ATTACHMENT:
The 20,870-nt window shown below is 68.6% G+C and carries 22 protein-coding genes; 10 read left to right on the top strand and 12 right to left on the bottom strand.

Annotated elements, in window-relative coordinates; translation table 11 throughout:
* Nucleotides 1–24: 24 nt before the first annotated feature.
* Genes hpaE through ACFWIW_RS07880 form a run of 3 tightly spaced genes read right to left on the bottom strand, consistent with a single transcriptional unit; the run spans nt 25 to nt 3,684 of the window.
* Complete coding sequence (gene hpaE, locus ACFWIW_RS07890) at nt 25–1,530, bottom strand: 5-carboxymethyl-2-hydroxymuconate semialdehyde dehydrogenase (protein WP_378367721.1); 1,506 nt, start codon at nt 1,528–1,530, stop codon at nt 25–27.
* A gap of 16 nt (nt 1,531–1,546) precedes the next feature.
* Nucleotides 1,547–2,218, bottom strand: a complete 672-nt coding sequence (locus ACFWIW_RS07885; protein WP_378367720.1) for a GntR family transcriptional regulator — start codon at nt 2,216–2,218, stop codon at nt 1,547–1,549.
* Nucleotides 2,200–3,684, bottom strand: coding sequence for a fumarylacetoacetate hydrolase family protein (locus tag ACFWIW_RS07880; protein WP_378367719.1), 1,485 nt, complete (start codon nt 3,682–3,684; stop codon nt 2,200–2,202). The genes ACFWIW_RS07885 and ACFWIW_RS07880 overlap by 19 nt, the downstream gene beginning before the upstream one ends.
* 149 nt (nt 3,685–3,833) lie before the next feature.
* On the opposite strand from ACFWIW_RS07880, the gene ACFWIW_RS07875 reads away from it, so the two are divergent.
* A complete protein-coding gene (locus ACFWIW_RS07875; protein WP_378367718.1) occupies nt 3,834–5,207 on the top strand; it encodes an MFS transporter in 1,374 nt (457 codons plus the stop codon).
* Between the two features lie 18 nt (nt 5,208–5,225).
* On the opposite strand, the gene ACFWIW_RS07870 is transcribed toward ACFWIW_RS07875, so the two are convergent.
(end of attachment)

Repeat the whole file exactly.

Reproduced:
The 20,870-nt window shown below is 68.6% G+C and carries 22 protein-coding genes; 10 read left to right on the top strand and 12 right to left on the bottom strand.

Annotated elements, in window-relative coordinates; translation table 11 throughout:
* Nucleotides 1–24: 24 nt before the first annotated feature.
* Genes hpaE through ACFWIW_RS07880 form a run of 3 tightly spaced genes read right to left on the bottom strand, consistent with a single transcriptional unit; the run spans nt 25 to nt 3,684 of the window.
* Complete coding sequence (gene hpaE, locus ACFWIW_RS07890) at nt 25–1,530, bottom strand: 5-carboxymethyl-2-hydroxymuconate semialdehyde dehydrogenase (protein WP_378367721.1); 1,506 nt, start codon at nt 1,528–1,530, stop codon at nt 25–27.
* A gap of 16 nt (nt 1,531–1,546) precedes the next feature.
* Nucleotides 1,547–2,218, bottom strand: a complete 672-nt coding sequence (locus ACFWIW_RS07885; protein WP_378367720.1) for a GntR family transcriptional regulator — start codon at nt 2,216–2,218, stop codon at nt 1,547–1,549.
* Nucleotides 2,200–3,684, bottom strand: coding sequence for a fumarylacetoacetate hydrolase family protein (locus tag ACFWIW_RS07880; protein WP_378367719.1), 1,485 nt, complete (start codon nt 3,682–3,684; stop codon nt 2,200–2,202). The genes ACFWIW_RS07885 and ACFWIW_RS07880 overlap by 19 nt, the downstream gene beginning before the upstream one ends.
* 149 nt (nt 3,685–3,833) lie before the next feature.
* On the opposite strand from ACFWIW_RS07880, the gene ACFWIW_RS07875 reads away from it, so the two are divergent.
* A complete protein-coding gene (locus ACFWIW_RS07875; protein WP_378367718.1) occupies nt 3,834–5,207 on the top strand; it encodes an MFS transporter in 1,374 nt (457 codons plus the stop codon).
* Between the two features lie 18 nt (nt 5,208–5,225).
* On the opposite strand, the gene ACFWIW_RS07870 is transcribed toward ACFWIW_RS07875, so the two are convergent.